Create opportunities for all team members to participate in the creative process. For example, engineers can be wildly creative if given the opportunity. Do not limit problem-solving to those people who happen to have “creative” in their job titles or who sit in a specific part of the organization chart.
When a great new idea leads to a new business opportunity or breakthrough results, celebrate the hell out of it! And remember, rewards are not always monetary. Public recognition, PTO, or even just a coffee gift card can be meaningful.
Make Sure Creatives Have the Tools They Need to Create
These tools fall into two main categories:
- The technologies people need to do their jobs.
- The technologies people need to collaborate better
Graphic design applications abound. Make sure your creative team has the right ones, along with the proper training, to be able to make and share content, ads, and other business-critical marketing messaging that leads to sales.
Even large companies can be overly-frugal when it comes to investing in state-of-the-art design and production software.
Creative teams can also benefit from learning new techniques from others in the industry, so reward top performers with the ability to attend conferences (live or online) or subscribe to industry media.
This can be as important to creativity as a subscription to the latest version of a design or video editing platform.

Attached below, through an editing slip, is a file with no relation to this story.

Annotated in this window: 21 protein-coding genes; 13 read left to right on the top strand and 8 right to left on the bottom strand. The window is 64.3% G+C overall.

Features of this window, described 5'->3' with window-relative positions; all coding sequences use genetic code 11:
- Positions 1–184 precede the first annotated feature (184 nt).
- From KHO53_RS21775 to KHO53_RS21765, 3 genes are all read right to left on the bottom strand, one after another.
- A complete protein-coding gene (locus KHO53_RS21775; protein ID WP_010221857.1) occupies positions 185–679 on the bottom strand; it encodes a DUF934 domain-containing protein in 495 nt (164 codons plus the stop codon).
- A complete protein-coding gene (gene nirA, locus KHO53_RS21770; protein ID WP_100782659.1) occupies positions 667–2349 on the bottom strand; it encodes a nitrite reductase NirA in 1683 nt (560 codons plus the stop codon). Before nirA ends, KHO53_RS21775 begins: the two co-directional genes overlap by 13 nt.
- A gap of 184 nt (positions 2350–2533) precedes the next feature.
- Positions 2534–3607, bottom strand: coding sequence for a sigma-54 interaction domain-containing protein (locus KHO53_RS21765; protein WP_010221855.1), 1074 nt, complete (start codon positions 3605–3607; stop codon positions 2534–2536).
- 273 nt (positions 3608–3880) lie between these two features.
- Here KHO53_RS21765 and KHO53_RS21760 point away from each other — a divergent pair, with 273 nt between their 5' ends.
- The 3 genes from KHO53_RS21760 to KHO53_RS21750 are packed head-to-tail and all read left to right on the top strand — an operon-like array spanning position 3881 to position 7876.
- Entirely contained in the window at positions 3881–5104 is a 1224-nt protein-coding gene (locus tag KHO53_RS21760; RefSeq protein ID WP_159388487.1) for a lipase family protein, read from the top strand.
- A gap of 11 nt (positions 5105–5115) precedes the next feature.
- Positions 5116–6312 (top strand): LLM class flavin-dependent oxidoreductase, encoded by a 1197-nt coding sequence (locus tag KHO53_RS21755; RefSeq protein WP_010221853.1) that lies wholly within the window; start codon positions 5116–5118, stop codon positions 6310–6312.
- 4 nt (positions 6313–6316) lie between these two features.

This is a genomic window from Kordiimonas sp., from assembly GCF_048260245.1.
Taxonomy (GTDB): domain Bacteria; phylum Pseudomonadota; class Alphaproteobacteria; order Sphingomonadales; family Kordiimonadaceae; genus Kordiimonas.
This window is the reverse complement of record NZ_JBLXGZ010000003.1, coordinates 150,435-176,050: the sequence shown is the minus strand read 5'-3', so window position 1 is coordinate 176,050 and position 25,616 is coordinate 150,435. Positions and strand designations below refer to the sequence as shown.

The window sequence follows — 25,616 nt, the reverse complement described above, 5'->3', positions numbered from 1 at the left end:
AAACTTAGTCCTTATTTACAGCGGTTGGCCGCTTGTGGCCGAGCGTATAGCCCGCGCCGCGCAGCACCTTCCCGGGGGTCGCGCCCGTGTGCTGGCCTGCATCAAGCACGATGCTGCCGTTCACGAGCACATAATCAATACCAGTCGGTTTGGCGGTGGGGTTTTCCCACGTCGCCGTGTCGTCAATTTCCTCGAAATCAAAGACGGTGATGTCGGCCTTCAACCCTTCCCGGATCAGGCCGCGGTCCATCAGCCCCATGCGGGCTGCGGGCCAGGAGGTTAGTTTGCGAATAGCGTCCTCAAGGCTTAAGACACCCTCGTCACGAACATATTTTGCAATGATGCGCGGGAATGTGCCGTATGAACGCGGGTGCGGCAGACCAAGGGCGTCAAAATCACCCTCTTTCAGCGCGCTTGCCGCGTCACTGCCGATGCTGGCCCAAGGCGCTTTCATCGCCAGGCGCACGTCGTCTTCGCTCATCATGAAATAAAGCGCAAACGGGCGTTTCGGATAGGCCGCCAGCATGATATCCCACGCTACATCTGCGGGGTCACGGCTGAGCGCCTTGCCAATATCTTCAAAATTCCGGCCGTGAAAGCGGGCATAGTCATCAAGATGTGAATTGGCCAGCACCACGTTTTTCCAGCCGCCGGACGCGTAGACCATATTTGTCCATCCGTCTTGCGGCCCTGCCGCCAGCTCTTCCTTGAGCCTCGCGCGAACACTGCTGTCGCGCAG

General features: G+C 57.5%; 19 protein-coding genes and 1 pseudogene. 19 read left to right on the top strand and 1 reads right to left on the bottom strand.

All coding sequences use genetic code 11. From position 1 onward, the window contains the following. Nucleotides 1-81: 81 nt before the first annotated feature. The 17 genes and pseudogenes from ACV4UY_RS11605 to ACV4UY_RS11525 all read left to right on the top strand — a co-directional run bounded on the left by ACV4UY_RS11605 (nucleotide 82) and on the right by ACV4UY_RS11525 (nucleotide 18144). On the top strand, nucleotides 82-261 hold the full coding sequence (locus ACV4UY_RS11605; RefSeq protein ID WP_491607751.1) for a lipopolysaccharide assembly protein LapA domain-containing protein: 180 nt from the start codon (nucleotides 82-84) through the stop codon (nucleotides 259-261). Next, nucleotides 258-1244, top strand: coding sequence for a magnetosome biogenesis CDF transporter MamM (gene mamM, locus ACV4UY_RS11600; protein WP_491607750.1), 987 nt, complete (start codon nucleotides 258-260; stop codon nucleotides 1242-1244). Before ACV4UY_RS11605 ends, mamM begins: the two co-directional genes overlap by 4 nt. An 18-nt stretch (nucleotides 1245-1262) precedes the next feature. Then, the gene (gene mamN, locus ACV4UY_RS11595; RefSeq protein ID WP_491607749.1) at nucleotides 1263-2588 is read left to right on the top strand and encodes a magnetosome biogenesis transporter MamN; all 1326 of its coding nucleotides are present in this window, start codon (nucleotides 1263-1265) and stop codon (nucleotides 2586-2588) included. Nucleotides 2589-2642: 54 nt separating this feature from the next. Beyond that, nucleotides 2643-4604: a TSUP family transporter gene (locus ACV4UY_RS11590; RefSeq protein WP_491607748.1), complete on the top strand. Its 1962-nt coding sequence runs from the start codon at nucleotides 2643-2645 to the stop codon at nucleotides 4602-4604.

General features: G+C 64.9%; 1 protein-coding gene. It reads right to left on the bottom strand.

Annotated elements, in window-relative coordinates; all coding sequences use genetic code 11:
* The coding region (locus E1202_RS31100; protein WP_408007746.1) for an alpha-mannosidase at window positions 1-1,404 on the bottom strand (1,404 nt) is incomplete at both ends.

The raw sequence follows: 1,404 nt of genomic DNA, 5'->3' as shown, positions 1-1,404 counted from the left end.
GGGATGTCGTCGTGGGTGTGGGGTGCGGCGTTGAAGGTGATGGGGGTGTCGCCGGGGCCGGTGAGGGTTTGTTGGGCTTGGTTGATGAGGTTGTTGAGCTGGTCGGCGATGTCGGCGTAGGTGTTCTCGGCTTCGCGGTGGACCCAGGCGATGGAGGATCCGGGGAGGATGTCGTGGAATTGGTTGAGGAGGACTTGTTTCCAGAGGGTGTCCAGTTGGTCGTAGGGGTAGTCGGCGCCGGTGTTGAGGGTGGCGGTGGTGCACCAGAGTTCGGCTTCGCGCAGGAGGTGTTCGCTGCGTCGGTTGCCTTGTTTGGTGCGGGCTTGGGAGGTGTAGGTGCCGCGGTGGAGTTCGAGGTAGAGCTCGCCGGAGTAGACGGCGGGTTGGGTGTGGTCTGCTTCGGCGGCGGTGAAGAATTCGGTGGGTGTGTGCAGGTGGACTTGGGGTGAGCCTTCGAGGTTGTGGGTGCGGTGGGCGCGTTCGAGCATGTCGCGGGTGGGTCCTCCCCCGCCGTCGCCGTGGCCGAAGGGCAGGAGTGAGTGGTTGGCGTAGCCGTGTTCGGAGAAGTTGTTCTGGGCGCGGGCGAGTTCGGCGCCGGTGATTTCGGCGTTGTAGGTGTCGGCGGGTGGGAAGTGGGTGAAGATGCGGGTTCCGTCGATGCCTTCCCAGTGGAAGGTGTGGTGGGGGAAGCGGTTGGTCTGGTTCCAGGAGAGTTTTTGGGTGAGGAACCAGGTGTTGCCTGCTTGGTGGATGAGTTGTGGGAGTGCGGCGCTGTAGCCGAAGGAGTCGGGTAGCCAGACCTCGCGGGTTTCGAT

From the first stages of brainstorming through the final sign-off on a new ad, collaboration tools are a critical component of the creative process. Just a few ways collaborative tools can fuel creativity, saving time and frustration are:
- Scheduling and project management systems. After all, if a great creative idea isn’t birthed until after the campaign launch date, what’s the point? Sharing and tracking deadlines is critical to every project and person -- even creatives!
- Briefing and brainstorming systems: Product managers, marketing leaders, and sales teams can weigh-in with their business needs, so that creatives get a clear sense of the purpose of what they’re creating.
- Digital asset management (DAM) systems: People no longer need to poke around to find the logos, images, legal language, and other “stuff” they need to create on-point messaging.
- Feedback, sharing and discussion systems: Giving teams a “place” where they can openly and honestly provide opinions is key to building a sense of empowerment. Creative teams often work best when they can see graphic examples of “best practices” or preferences. Online sharing of these assets can be made easy with the right system.
- Meeting spaces. When a team needs to come together to discuss a project, they should be as comfortable online as in a comfy conference room or kitchen. With the proliferation of remote work, these online rooms and technologies are more important than ever before.
As you build out your creative team -- internally or externally -- make sure you’re hiring the right people, setting-up the right systems for communication and collaboration, and investing in the right technologies to facilitate the process.